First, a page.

Travolta has chosen to return to work in trivial comedies like the barely-released The Experts. His new film, Look Who's Talking, doesn't sound much more promising. True, he's not easily castable; he has a specific look, and, based on his work to date, a narrow range. Travolta is, however, more likeable and genial than many of his contemporaries, like Gere and Mickey Rourke. It would be great to see him in a true ensemble piece or a sparkling cameo. He could even do with some reflected glory, appearing with another male superstar (the way Robert Redford got a boost up from his films with Paul New-man). Travolta is young enough (only 35) that he needn't worry about taking on mature roles, yet. He just needs to work more, relax (that is not a paradox), and let it happen.


Burt Reynolds has been making a career of trying to come back, and of late, each attempt has appeared more desperate than the last. His endless succession of sarcastic gumshoes and scamps long ago lost their novelty and appeal (as has finally come to pass with Clint Eastwood). There was a period, with films like Semi-Tough (his most likeable performance), The End and Starting Over, during which Reynolds started to dabble in more sophisticated humor. But any time he stepped out of his cocky, hard-boiled persona and tried to be more vulnerable, tie looked ill-at-ease, as if he couldn't wait to get his lips around a snappy retort.

Of course, no one forced him to do three Smoky and the Bandit films or two Cannonball Run movies either. By that time he was in the hefty multi-million-dollar salary range (reportedly around $5 million a film) and didn't have the good judgment to say no to these roles-even when he was getting too old for them.

The latest attempt at rescusitation is Bill Forsyth's Break-in' In, for which Reynolds has finally tossed off his toupee; and without even a wink at middle age (he's 53), he's playing an old codger. At this point it can't possibly hurt his career. As he's demonstrated in such recent fiascos as Switching Channels and Physical Evidence, he is capable of doing good work in even the most misguided movie. But if it's true that he turned down Terms of Endearment (in the role Nicholson eventually played), then Reynolds's career reversals rest solidly on his own shoulders.


What is it about comediennes that they all want to be Sarah Bernhardt (or Meryl Streep)? When critics compare you to Judy Holliday and Carole Lombard, why ask for trouble? Goldie Hawn became one of Hollywood's bankable leading women by playing the perennial dumb blonde with a streak of vulnerability a mile wide. As Holliday and Lombard both demonstrated, you have to be pretty smart to play dumb. In films such as Cactus Flower, Shampoo, Private Benjamin and Foul Play she was winning, sympathetic, and never strident. As she has matured, the logical route has been toward more character-oriented roles--and not necessarily supporting parts. Jane Fonda is a great example, playing the wreck of a former glamour girl in The Morning After, the flip side of a role she would have played when she was younger. Hawn tried to go serious with the ill-fated Swing Shift, a Fonda-like role for which she was unsuited. When Swing Shift didn't work, she scurried back to comedies, inferior ones like Protocol and Overboard.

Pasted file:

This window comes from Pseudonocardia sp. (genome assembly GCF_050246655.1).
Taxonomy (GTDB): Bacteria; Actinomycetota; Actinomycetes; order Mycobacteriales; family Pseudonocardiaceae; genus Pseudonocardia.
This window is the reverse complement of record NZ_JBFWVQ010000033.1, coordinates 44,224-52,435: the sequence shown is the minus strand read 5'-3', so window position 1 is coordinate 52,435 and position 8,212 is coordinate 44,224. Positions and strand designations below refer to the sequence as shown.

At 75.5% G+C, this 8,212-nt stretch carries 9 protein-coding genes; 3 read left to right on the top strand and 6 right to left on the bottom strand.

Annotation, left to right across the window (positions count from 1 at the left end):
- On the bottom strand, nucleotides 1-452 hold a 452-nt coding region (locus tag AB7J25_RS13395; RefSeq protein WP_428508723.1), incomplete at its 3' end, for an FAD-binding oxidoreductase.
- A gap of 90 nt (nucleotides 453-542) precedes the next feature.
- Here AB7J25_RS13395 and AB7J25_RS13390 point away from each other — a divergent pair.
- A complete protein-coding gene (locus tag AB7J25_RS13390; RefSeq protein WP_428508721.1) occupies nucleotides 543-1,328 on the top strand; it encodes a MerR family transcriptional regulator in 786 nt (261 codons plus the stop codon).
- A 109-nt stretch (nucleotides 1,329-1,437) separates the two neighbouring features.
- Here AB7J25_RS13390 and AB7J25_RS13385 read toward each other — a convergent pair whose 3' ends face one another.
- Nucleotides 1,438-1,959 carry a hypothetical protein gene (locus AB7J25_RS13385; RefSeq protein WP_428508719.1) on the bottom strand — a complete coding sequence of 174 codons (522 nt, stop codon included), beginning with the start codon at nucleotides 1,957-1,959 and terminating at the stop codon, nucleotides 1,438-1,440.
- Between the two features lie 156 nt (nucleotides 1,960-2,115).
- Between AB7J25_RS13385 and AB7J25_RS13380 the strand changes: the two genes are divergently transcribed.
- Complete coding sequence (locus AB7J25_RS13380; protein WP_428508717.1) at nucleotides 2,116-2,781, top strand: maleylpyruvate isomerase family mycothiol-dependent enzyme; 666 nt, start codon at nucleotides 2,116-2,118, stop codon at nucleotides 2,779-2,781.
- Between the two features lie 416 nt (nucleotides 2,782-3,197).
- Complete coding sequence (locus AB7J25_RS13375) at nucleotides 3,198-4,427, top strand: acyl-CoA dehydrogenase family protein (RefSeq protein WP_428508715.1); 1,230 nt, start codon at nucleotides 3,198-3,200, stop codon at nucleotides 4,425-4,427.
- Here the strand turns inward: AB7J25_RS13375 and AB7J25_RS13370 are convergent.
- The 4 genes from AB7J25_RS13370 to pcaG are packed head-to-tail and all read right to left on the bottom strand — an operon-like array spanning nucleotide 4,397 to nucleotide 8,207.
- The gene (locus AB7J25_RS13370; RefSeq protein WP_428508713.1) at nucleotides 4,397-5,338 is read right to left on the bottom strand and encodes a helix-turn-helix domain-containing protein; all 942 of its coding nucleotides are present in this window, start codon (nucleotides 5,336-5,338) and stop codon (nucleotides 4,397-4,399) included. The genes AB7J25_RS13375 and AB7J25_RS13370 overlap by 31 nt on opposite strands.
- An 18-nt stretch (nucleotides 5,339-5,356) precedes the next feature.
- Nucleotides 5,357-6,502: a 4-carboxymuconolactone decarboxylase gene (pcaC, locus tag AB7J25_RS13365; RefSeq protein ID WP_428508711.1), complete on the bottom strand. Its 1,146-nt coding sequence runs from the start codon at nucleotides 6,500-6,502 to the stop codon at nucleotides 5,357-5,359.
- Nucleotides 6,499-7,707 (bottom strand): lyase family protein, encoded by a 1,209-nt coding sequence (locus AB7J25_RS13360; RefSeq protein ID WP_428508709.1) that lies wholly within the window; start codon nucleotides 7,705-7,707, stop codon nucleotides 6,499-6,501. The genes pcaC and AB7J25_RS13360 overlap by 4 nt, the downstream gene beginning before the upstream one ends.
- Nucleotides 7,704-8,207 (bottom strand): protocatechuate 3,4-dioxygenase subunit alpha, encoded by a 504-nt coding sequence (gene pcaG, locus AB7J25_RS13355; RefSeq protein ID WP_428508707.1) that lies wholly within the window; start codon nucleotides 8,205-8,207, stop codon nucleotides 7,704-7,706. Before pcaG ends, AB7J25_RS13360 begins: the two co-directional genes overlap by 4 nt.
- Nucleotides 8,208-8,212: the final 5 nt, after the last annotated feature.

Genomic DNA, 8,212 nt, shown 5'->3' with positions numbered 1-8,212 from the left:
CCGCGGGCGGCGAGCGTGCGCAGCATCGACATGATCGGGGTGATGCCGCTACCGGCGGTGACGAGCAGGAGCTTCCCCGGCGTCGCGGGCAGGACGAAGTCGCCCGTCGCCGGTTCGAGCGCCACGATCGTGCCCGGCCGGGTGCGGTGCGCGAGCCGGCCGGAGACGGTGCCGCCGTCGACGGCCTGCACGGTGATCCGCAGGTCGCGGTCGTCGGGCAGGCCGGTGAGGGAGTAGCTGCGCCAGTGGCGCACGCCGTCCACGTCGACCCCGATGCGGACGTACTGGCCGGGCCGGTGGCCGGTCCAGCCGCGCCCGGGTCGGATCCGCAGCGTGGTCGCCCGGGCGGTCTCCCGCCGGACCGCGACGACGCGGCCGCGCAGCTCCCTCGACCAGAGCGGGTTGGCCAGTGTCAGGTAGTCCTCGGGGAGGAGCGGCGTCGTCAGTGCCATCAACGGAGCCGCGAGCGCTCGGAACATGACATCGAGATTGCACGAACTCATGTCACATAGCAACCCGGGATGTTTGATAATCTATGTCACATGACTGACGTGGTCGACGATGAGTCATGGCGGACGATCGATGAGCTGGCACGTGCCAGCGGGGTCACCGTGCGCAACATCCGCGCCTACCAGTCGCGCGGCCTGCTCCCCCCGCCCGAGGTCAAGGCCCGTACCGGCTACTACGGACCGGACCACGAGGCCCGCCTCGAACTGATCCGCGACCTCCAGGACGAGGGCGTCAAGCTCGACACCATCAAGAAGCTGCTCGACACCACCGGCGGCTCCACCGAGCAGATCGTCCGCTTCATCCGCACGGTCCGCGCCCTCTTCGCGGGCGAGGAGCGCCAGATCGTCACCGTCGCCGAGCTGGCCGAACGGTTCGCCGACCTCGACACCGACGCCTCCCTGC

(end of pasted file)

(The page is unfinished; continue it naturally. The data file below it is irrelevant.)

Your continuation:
Hawn has never been unpopular as a comedienne. But she's repeating herself, and sensing that she's at a crossroads in her career, she has left her comfy berth at Warner Bros, and moved over to Disney, But first she's doing a comedy/drama, Bird on a Wire, with Mel Gibson, which also sounds like a good move.

Comedy remains her strength--not such a bad fate. You can't buy that kind of timing and affability. There's something of the "everygirl" about her that plays low on the IQ scale, but very high on the empathy meter. If she insists on doing drama, she could take a peck at her own performance in Steven Spielberg's The Sugarland Express, a variation on which--as an older character--she could play today.


Brando is an anomaly in that his career has been virtually without slumps. He has never really needed to make a comeback, because Hollywood has never turned its back on him. There have been minor setbacks, particularly in the years preceding The Godfather when he was making the transition from young leading man to older roles less dependent on his sexual dynamism. (Jack Nicholson went through a similar transitional phase, pulling himself out of the doldrums via back-to-back scene-stealing supporting roles in Reds and, more importantly, in Terms of Endearment) Brando took on Don Corleone (even reportedly auditioned for it), a part for which he was technically too young--he was 48 at the time--but which gave him the chance to shine without having to carry the whole film. And he followed it with the sublime Last Tango in Paris, as volatile and sexually charged a performance as his Stanley Kowalski (the part could almost be called his Blanche Dubois).

Like Garbo, Brando has largely remained aloof from Hollywood, riding off into the sunset of enforced retirement in Tahiti and every so often materializing in the U.S. for a reluctant photo opportunity. He has not exactly been irreplaceable; Nicholson has pretty much filled the gap. Still, you wonder if even a star as popular as Nicholson would not have been cast aside if Brando had voiced a desire to play the devil in The Witches of Eastwick or The Joker in Batman--roles in which he could have made antic hay.

Inaccessibility has been part of the Brando mystique. He has fueled his own legend. No matter what trend Hollywood is slavishly following--teen comedies, sci-fi flicks, horror movies-- Brando has been a blithe exception, capable of commanding roles to be written for him or tailored to his demands, Superman being a perfect example. What other actor--even one of our current superstars--would he permitted to arrive on the set late without having memorized his lines and be allowed to read them off a desk top while the camera's rolling?

The upcoming apartheid drama A Dry White Season immediately acquired cachet when Brando's name became attached to the project--he did it for scale--as much because it marks his return to the screen as because any script to which Brando consents is thought special--_The Missouri Breaks_ and The Formula notwithstanding. The producers of his other new film, The Freshman, have gotten mileage out of Brando's presence and the parallels between his new character and that of Don Corleone. Again, he plays a mob figure, although an older and more portly one than in The Godfather.

Whatever the outcome of his latest "comeback" projects, Brando's star is not likely to fade. After his body of great work in the early '50s, the actor's desirability has never really been attached to the box office performance of his films, and probably never will be.


Richard Natale is Movieline's film critic.